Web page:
Customizing the CartoLayer style
The rendering options available to specify the style for a CartoLayer depend on the way the spatial information is stored. The CARTO platform supports spatial data defined using two different methods:
Data stored as traditional geometries defined by longitude-latitude coordinate pairs
Data stored using geospatial indices from a discrete global grid system like H3 or Quadbin
When working with traditional geometries, the CartoLayer uses deck.gl GeoJsonLayer for rendering. All the rendering options from the GeoJsonLayer can be used to customize the styling properties of your
When working with data using geospatial indices, the layer used for rendering depends on the discrete global grid system used:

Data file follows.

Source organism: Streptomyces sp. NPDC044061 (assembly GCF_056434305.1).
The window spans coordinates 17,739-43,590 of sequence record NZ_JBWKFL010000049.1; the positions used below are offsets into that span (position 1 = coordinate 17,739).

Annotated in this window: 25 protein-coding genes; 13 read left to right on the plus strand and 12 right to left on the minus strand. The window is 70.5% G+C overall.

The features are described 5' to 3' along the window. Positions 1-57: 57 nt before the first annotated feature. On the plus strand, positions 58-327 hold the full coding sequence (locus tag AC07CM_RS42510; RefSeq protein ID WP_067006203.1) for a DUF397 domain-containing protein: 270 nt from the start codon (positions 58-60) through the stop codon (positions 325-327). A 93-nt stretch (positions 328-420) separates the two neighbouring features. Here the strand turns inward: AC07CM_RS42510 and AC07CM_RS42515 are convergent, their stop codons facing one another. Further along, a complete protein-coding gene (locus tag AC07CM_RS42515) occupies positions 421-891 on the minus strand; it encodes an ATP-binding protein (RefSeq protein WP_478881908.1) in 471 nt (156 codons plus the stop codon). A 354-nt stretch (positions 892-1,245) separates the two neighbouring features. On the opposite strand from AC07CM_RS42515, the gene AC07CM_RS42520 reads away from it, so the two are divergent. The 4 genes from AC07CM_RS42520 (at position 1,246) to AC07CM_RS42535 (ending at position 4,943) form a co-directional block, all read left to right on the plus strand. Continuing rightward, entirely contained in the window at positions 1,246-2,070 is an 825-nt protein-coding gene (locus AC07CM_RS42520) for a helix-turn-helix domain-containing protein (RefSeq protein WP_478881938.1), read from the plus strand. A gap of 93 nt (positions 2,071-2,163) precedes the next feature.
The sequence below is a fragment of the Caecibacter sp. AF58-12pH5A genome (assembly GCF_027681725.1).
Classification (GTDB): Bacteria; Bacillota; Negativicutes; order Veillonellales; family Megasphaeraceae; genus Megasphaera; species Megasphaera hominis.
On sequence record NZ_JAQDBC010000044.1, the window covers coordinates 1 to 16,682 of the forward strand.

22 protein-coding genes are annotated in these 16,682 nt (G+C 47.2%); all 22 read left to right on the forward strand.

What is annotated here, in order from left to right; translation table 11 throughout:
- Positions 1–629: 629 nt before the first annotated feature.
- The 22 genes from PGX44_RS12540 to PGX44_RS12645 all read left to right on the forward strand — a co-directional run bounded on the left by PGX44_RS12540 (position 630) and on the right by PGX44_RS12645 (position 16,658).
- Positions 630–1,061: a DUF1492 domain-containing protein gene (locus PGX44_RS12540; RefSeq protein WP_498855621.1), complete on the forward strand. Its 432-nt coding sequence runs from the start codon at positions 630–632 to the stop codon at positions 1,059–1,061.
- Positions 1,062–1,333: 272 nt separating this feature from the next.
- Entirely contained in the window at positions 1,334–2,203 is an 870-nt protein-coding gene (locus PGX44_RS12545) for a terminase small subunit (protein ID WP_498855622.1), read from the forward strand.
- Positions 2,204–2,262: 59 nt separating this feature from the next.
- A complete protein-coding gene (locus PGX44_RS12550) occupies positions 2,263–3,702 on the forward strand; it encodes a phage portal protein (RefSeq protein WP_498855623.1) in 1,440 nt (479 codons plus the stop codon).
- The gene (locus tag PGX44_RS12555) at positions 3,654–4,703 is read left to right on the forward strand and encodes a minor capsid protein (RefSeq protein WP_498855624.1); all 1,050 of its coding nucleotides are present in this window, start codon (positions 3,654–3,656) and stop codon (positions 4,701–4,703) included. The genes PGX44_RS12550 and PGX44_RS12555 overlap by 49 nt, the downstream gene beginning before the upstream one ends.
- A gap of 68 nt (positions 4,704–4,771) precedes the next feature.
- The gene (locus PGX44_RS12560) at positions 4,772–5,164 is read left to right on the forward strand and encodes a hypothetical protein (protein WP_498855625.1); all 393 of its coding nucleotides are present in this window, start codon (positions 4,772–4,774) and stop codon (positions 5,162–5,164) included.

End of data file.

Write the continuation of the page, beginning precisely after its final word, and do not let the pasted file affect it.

If you are using the
CartoLayerwith data stored as [H3 indices]((https://docs.carto.com/analytics-toolbox-bigquery/overview/spatial-indexes/#h3), the H3HexagonLayer is used.
This guide mainly focus on working with traditional geometries but most of the rendering properties used are also available in the spatial indices layers and most of the content is applicable to them.
In this guide you will learn about the main options available and how to use them to create great visualizations. We have added links to the properties documentation in the main deck.gl docs site that includes useful information like data type or default values.
Basic rendering options
These options are used to indicate basic styling properties and the availability of some of them depends on the type of feature geometry: